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Bug after Bug, Problem after Problem!
Finally, High Costs Save the Day

1) The problems started in April 2002 immediately after Miami-Dade County officials deployed their new ES&S iVotronic paperless electronic voting systems. An ES&S employee made a last minute change to the ballot definition file, changing the order of the candidates, and the results showed wins for the wrong candidates.

2) Then in the September 2002 election, an average of 8.2% of the votes were lost in 31 problem precincts. In some precincts the loss was as high as 21.5%.

3) In May of 2004, the Miami-Dade Election Reform Coalition obtained of a memo from the elections office, revealing that there was a bug in the audit software a bug ES&S had known about for a year and hadn't fixed.

4) In the August 2004 Primary, many problems plagued the system. Audio ballots malfunctioned; machines worked in some electrical outlets and not in others; low-battery conditions triggered the audit bug. The county received 14,253 complaint forms filled out by voters.

Lester Sola's full report
Thank you, Ellen Brodsky

Recent Report from
Miami-Dade Election
Reform Coalition

and Appendices

5) A study of the 2004 General Election, released in May 2005 revealed thousands of discrepancies between the vote totals and the number of voters. Both phantom votes and excessive undervote rates abounded.

6) The March 2005 special election suffered from a programming error that lost over 1200 ballots, called into question five previous elections, and cost Elections Supervisor Constance Kaplan her job.

7) Finally, after three years of disenfranchised voters and questionable results, the new Supervisor of Elections, Lester Sola, is recommending getting rid of the iVotronic machines and using optical scanners NOT because of malfunctions that affected the democratic process, but because the elections have been costing about five times as much, twice the budget.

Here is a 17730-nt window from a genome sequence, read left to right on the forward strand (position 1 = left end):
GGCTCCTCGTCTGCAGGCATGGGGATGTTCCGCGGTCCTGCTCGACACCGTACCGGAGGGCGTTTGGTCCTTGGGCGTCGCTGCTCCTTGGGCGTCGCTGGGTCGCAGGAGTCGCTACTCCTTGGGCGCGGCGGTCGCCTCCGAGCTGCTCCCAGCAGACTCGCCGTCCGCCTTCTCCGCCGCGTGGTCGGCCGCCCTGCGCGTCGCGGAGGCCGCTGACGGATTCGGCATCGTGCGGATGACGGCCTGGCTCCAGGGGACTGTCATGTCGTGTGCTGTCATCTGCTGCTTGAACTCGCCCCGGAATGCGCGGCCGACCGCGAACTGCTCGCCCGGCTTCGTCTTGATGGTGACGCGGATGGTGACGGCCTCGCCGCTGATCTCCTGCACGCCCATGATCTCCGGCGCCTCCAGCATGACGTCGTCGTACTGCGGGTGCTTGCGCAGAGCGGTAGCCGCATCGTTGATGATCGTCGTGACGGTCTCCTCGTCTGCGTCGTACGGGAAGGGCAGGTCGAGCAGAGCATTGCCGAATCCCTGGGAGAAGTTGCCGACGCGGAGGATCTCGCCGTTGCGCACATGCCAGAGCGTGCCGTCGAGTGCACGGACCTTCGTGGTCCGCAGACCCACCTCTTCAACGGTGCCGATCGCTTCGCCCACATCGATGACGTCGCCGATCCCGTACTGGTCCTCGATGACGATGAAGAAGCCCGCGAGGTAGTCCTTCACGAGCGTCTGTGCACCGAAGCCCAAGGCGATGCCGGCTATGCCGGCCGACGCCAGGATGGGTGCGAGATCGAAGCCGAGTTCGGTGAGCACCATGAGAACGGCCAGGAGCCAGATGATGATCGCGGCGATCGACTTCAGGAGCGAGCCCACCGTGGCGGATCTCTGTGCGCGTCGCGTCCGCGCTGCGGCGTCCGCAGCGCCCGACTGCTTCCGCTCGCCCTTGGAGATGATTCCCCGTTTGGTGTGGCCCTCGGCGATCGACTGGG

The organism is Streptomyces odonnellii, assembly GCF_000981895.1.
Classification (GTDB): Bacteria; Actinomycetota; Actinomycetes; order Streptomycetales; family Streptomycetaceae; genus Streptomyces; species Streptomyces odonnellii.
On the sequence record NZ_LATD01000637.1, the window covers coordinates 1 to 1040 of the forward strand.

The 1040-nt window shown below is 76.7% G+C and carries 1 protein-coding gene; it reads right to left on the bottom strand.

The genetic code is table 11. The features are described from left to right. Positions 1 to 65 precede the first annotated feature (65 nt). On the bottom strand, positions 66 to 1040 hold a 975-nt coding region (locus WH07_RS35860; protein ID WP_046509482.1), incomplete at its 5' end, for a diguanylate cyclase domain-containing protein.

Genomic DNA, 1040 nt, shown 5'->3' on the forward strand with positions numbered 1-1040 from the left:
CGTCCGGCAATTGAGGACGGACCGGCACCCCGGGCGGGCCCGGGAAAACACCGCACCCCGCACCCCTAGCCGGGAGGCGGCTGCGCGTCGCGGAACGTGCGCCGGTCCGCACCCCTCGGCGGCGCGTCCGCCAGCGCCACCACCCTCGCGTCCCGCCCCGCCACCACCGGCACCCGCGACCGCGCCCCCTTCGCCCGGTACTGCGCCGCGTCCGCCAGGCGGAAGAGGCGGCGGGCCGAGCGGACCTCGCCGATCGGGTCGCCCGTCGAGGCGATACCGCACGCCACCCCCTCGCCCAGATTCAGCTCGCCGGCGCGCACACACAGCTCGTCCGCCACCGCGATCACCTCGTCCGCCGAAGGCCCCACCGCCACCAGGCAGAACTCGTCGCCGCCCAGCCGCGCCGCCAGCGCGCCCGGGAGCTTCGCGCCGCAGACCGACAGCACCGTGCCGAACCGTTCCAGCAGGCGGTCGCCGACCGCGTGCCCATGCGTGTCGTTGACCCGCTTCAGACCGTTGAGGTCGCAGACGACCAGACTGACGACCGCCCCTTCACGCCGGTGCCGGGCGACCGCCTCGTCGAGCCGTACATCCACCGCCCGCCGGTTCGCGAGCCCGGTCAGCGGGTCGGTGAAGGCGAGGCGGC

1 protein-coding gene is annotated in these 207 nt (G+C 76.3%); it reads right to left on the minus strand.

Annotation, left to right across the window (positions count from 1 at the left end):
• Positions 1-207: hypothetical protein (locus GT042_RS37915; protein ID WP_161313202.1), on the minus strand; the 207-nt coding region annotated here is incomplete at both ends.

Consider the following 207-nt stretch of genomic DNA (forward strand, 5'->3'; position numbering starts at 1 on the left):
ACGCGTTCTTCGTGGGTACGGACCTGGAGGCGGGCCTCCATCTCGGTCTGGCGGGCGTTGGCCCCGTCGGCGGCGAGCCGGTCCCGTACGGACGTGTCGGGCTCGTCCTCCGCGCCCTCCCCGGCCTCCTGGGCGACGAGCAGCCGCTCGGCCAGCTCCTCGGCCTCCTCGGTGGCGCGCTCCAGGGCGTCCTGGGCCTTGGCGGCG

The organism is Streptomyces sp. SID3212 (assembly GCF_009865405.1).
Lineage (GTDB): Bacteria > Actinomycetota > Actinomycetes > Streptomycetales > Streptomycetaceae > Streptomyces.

Printable summary prepared by New Yorkers for Verified Voting

May 28. Elections chief urges Miami-Dade to ditch touch-screen machines. Miami-Dade County's elections chief has strongly recommended that its ATM-style voting machines be ditched for optical scan ones that use paper ballots, another black mark for the devices that were billed as a way to avoid a repeat of the 2000 presidential election fiasco. Story Archive

May 28. Miami-Dade's elections chief urges new system. After repeated embarrassing glitches at the polls, elections officials in Miami-Dade County have recommended scrapping the county's $24.5 million electronic voting system in favor of paper ballots with optical scanners. Story Archive

May 28. Voting system change in Dade likely. Miami-Dade is poised to be the first place in the nation to ditch the iVotronics paperless voting machines for paper-based balloting after the county's top election supervisor on Friday issued a memo ''strongly recommending'' the change.

If the county scraps the iVotronics, getting the new machines would take more than a year. County officials have been careful not to imply that the machines are faulty. The touch-screens are state certified and will continue to be used in upcoming elections while the issue is debated. Story Archive

May 29. Paperless, touch-screen voting costs soar. Miami-Dade's controversial paperless voting machines cost taxpayers about $6.6 million to operate during November's presidential election - about twice what officials budgeted. Story Archive

News stories make it rapidly apparent that
electronic voting is not reliable, accurate, or secure.
Any one who claims otherwise is either uninformed or deceptive.
~ Joseph Holder

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2004 to 2009


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